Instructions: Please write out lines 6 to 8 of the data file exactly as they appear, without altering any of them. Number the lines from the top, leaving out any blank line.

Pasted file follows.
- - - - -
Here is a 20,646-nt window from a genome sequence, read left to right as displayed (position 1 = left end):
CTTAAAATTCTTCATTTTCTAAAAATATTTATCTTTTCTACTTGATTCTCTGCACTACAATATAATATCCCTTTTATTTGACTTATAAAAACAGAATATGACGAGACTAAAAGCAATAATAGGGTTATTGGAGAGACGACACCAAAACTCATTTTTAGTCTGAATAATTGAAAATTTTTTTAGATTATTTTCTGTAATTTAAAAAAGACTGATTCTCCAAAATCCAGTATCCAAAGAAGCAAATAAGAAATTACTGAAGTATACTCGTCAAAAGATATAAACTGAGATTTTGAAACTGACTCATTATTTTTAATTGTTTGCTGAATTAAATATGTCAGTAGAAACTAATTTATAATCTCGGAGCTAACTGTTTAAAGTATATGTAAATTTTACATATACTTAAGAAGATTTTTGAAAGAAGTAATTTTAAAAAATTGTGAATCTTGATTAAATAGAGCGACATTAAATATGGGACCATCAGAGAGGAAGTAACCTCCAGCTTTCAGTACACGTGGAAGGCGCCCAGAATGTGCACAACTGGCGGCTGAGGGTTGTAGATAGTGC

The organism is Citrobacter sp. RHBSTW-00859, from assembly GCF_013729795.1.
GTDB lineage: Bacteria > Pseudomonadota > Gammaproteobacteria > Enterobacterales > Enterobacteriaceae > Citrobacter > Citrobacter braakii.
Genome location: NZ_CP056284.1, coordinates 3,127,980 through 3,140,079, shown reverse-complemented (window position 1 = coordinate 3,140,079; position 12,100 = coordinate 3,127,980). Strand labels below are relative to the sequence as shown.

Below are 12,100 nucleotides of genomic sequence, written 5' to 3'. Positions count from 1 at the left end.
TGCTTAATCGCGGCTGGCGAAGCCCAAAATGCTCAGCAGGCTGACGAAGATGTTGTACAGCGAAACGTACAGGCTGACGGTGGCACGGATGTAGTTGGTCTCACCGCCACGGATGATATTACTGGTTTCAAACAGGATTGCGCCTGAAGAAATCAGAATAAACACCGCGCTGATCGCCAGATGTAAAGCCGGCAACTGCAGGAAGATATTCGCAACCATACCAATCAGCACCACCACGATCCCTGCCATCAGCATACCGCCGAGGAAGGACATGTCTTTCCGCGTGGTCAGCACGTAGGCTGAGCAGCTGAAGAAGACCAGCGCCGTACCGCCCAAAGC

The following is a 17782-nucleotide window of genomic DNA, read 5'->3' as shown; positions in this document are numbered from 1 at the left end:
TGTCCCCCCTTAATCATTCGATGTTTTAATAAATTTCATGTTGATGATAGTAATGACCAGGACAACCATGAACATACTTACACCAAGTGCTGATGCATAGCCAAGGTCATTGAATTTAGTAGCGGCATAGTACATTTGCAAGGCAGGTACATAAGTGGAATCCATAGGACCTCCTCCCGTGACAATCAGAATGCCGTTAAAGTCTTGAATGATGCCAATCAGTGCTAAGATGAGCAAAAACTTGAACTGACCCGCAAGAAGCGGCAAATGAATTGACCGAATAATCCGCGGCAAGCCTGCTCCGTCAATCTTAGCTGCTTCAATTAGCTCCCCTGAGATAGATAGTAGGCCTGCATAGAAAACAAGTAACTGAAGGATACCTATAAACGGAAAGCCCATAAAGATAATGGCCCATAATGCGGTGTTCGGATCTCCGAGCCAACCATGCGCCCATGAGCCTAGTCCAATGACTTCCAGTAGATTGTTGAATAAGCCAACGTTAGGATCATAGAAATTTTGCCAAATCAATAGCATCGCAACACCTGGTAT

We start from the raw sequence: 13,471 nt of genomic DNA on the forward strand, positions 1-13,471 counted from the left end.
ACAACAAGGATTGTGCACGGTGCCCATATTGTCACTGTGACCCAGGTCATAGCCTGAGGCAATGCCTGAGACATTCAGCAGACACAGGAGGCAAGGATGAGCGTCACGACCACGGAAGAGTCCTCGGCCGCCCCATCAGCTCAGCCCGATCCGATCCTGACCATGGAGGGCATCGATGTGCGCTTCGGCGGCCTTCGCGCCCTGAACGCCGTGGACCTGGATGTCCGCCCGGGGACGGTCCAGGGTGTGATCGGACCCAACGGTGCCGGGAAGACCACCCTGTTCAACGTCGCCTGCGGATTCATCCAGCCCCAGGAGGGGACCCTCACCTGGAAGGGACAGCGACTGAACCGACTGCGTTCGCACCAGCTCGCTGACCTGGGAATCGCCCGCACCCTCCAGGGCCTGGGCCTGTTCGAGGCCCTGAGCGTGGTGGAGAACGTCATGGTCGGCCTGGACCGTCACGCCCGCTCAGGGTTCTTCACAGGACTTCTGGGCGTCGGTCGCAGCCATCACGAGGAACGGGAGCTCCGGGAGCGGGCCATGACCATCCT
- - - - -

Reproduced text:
Below are 12,100 nucleotides of genomic sequence, written 5' to 3'. Positions count from 1 at the left end.
TGCTTAATCGCGGCTGGCGAAGCCCAAAATGCTCAGCAGGCTGACGAAGATGTTGTACAGCGAAACGTACAGGCTGACGGTGGCACGGATGTAGTTGGTCTCACCGCCACGGATGATATTACTGGTTTCAAACAGGATTGCGCCTGAAGAAATCAGAATAAACACCGCGCTGATCGCCAGATGTAAAGCCGGCAACTGCAGGAAGATATTCGCAACCATACCAATCAGCACCACCACGATCCCTGCCATCAGCATACCGCCGAGGAAGGACATGTCTTTCCGCGTGGTCAGCACGTAGGCTGAGCAGCTGAAGAAGACCAGCGCCGTACCGCCCAAAGC

The following is a 17782-nucleotide window of genomic DNA, read 5'->3' as shown; positions in this document are numbered from 1 at the left end: